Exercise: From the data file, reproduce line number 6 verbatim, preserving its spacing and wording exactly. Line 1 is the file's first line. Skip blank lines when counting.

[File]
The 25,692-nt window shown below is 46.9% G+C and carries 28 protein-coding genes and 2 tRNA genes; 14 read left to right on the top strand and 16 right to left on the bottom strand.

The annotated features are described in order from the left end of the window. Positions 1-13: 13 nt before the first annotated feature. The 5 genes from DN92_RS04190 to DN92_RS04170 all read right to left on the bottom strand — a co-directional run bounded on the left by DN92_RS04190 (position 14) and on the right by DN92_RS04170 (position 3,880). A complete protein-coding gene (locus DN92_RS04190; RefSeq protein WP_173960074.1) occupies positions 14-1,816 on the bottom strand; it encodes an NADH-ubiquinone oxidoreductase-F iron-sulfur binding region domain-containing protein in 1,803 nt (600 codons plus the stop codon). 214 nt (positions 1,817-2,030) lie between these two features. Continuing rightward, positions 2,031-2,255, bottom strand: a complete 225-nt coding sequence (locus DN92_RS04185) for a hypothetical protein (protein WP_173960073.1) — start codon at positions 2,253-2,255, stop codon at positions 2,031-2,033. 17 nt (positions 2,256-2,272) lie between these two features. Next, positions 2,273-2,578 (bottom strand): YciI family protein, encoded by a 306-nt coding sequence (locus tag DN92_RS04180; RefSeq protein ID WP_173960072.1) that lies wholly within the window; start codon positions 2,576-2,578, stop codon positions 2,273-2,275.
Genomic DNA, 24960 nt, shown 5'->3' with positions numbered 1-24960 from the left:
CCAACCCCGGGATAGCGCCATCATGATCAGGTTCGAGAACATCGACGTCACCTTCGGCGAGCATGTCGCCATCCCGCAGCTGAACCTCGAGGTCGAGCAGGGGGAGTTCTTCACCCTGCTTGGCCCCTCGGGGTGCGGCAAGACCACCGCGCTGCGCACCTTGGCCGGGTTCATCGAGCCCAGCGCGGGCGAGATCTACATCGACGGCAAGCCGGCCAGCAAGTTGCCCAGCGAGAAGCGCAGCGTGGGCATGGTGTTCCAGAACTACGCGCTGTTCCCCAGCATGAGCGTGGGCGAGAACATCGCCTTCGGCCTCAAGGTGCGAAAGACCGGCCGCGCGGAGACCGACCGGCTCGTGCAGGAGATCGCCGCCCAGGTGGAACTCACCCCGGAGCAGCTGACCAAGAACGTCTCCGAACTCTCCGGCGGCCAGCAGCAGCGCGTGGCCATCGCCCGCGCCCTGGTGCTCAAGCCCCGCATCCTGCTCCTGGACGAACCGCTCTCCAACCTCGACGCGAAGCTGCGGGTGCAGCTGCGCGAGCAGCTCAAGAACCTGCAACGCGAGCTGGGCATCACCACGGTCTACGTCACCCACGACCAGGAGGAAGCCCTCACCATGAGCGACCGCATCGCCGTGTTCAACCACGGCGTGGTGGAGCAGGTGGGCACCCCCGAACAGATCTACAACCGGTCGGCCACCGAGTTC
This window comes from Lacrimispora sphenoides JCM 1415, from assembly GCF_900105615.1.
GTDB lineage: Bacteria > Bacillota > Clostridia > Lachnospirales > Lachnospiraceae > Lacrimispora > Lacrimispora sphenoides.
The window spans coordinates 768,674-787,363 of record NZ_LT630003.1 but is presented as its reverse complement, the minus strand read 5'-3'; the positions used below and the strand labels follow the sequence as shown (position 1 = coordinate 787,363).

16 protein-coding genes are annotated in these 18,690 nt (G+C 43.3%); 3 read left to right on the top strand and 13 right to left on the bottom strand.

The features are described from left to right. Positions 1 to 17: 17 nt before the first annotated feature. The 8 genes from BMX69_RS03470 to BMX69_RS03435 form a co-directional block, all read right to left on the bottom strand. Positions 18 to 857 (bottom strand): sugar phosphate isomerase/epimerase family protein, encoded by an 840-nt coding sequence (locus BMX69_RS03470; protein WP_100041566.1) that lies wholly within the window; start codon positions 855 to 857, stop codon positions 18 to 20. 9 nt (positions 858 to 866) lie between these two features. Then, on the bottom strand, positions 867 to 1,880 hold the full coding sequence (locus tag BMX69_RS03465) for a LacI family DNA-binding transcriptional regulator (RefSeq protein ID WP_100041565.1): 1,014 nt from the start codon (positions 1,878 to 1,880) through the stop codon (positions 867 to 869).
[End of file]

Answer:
GTDB lineage: Bacteria > Bacillota > Clostridia > Lachnospirales > Lachnospiraceae > Lacrimispora > Lacrimispora sphenoides.